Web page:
6.08.2013

A Crash Course In Trauma Recovery

Shortly after I was hit head-on five months ago, I got a package of resources to help me through recovery from the Houston Chapter of Mothers Against Drunk Driving (MADD). The book Crash Course by Drs. Diane and Laurence Heller was included, but I actually figured I wouldn't need it (you know, since I'm a counselor and I've got this!), so I tucked it inside my Hope Chest and kind of forgot about it.

In early April, I met with my MADD advocate who, after our visit, sent another packet of resources and guess what? Yep, there is was again. That blue book, staring up at me, begging me, daring me to read it. Once again, I put it to the side, this time in my office, because who knows when someone will come to me needing a resource on trauma recovery, right?

Let's just say that by early May, the trauma I'd been wishing away came crashing at me head-on and I found myself opening the pages of this resource I didn't want or, quite frankly, think I needed. And finally, how I'd been feeling started to make sense. From page 22:

When a body mobilizes its defenses in response to threat by either fighting, fleeing, or freezing, and then is unable to complete the response or to discharge those defensive energies, it is left in a state of over-arousal and disequilibrium. If not resolved, there are far-reaching implications for our health and well-being.


Fight. Flight. Freeze. Those are our three choices. 
Which one do you think this trapped raccoon has chosen?


Oh, he undoubtedly tried fight and probably flight, too, but by the time we found him in the morning, he was SO frozen that I thought he'd died. On our watch. And all we wanted to do was take him to a forest where he'd be happier! But once we lifted the trap, he sprung to life and went with my boys on his merry way into the woods.


More from Crash Course: Unfortunately many trauma survivors live with tremendous shame for having frozen in the face of danger when in actuality your body responded in the only way it knew how. When the freeze response occurs, it is a decision made by the reptilian brain as your best chance for survival in that situation. The fact that you are reading this is proof that it worked.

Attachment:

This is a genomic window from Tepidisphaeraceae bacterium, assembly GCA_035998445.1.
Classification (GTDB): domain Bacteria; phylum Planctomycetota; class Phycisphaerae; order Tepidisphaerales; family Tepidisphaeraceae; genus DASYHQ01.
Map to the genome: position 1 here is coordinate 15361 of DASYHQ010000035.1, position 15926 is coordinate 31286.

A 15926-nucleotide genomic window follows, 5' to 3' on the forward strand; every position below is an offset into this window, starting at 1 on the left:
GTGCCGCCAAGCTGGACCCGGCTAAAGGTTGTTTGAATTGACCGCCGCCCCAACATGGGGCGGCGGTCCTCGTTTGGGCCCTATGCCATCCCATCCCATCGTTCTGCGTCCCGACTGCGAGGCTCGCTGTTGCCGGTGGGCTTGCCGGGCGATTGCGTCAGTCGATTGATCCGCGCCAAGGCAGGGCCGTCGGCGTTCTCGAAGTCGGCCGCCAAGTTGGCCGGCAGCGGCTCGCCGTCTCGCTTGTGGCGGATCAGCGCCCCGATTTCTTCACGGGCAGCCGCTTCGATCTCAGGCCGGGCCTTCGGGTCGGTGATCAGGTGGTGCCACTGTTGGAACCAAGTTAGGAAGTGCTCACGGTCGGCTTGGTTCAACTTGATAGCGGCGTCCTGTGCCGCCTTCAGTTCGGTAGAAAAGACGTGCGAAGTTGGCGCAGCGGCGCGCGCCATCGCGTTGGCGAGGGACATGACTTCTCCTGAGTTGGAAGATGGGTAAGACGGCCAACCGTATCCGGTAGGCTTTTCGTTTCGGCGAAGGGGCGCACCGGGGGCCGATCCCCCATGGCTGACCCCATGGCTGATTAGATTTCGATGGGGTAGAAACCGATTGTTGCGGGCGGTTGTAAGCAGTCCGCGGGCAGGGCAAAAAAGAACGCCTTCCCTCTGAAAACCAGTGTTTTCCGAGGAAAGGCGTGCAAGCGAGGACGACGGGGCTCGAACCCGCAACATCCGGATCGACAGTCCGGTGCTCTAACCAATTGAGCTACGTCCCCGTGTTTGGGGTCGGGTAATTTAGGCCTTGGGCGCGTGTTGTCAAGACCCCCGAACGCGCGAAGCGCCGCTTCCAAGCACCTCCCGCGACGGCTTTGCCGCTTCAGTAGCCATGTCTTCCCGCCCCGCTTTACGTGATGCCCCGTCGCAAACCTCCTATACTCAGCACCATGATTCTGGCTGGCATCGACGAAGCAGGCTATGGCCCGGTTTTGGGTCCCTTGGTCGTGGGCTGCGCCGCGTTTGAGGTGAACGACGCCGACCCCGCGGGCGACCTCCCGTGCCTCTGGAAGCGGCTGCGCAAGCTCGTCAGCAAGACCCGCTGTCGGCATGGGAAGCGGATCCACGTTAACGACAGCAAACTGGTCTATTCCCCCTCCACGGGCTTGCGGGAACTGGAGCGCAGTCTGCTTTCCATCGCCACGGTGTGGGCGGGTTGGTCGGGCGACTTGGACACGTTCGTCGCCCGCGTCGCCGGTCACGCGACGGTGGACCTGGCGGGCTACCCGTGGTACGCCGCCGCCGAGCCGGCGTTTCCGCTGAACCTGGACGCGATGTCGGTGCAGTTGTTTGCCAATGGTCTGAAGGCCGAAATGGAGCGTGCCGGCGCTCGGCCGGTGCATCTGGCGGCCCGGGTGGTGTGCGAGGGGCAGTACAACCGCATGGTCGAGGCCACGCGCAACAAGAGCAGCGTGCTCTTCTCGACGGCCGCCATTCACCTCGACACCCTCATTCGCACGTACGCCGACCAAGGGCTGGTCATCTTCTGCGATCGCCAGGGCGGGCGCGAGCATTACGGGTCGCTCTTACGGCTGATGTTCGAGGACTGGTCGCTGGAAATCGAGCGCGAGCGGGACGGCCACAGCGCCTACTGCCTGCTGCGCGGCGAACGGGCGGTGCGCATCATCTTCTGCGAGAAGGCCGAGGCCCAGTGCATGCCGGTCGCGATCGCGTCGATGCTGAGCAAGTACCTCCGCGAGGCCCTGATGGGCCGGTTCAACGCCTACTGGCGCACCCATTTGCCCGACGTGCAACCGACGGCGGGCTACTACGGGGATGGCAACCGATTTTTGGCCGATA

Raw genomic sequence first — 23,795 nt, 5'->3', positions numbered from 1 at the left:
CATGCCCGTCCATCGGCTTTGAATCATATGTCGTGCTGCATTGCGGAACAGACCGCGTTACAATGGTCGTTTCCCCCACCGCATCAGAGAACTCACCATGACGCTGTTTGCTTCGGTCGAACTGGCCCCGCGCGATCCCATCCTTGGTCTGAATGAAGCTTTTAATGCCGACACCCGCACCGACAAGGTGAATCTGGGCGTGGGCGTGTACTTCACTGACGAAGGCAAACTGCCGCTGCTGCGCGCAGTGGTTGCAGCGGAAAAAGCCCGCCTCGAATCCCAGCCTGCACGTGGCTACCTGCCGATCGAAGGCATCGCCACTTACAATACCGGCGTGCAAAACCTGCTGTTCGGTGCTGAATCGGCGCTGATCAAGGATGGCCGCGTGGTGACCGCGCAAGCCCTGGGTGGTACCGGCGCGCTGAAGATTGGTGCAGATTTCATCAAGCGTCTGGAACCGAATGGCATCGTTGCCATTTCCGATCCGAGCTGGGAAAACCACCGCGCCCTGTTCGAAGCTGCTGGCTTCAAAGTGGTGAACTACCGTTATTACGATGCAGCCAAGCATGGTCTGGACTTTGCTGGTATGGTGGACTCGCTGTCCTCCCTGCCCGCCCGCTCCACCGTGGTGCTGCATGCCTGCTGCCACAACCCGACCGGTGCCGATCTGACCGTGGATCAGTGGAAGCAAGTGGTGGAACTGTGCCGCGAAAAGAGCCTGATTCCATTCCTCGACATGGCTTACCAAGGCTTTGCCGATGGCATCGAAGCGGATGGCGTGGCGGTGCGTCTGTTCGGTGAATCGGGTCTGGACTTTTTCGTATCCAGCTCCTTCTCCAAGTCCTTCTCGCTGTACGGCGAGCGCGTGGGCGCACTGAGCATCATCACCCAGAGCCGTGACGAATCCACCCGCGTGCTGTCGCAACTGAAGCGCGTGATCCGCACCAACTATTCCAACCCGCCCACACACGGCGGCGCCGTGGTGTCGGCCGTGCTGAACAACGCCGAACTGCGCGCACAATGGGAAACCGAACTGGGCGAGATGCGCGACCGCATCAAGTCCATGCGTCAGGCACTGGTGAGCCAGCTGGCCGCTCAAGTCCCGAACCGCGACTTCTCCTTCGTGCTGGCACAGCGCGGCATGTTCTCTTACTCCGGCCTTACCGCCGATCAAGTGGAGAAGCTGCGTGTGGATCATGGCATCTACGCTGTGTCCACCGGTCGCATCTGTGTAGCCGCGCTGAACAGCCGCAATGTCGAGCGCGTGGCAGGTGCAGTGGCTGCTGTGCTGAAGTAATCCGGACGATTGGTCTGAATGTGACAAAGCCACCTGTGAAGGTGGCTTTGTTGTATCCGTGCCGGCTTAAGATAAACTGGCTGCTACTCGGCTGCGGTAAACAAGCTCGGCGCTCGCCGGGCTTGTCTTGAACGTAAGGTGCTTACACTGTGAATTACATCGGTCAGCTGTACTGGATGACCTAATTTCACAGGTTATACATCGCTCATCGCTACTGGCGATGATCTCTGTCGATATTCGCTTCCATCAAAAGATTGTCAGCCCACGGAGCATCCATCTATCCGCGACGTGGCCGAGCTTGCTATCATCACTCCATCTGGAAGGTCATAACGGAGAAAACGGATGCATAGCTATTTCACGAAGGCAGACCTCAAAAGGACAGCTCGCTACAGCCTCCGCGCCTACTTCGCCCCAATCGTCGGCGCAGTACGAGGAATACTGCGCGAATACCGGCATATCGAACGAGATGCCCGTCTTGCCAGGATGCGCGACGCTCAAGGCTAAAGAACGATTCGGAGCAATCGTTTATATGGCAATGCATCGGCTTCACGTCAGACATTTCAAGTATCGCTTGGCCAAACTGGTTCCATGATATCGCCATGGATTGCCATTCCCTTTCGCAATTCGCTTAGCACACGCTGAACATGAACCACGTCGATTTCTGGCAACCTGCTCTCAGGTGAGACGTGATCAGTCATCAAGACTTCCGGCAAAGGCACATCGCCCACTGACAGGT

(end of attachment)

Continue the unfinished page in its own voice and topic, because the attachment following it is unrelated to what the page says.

So here's what I'm learning about trauma. Our brain has this amazing smoke detector and alarm called the amygdala. Like the smoke alarm, its job is to alert us to danger and send out a warning signal. Unfortunately, also like a smoke alarm, it can't tell whether you're holding a match next to it to test it out or whether there's a full-blown fire. My poor, petrified amygdala was on overload and had me so hypervigilant that I wanted to never leave home again, just to be on the safe side.

So I've had to retrain my amygdala to quit going off and signaling danger at every turn. I've learned through counseling and reading to rely on therapeutic resources like water and walking, music and meditation, writing, resting, laughing and breathing, all the while slowing down and telling myself that 
I am safe. 

Author Ann LaMott says this: Rest and laughter are the most spiritual and subversive acts of all. Laugh, rest, slow down.

It's all a part of my recovery. 
To find myself again.
To feel my joy again. 
To be whole again.

Oddly enough, I have come across these interesting articles in the past month that I'm certain will help me personally as well as professionally:



And when nobody can seem to find me this summer, 
I'll probably be poolside or in the water
relaxing, 
restoring, 
rejuvenating, 
resourcing,
reflecting, 
recovering.

5 comments:

  1. Well, my dear Barbara:
    I think it's time for me to begin imagining a restored amygdala... and days filled with poolside efforts at relaxing, rejuvenating, resourcing, reflecting and recovering.
    Wishing you well, my Friend...

    Kim
    Finding JOY in 6th Grade

    ReplyDelete
  2. Thank you for sharing the candor in the "process" that is your journey back from the CRASH. I appreciate your resources from my personal perspective of cancer survivor. Just when I think I've made major progress in my own life's reclamation, I am surprised to find myself making a backward step.

    Resources are always a help.

    Wishing you well this summer in putting the pieces back together again. One step at a time. Splish-splash.

    Debbie Clement
    RainbowsWithinReach

    ReplyDelete
  3. I pray your mind, body, and spirit find all they need and more during the next few months. Bless you.
    ❀ Tammy
    Forever in First

    ReplyDelete
  4. I hope you have a restful and restorative summer! I know that you will find your way back and be even better than before! Thank you for sharing your journey!
    Sandi atLiteracy Minute

    ReplyDelete

I really enjoy hearing from my readers; thanks for sharing your reflections with us!

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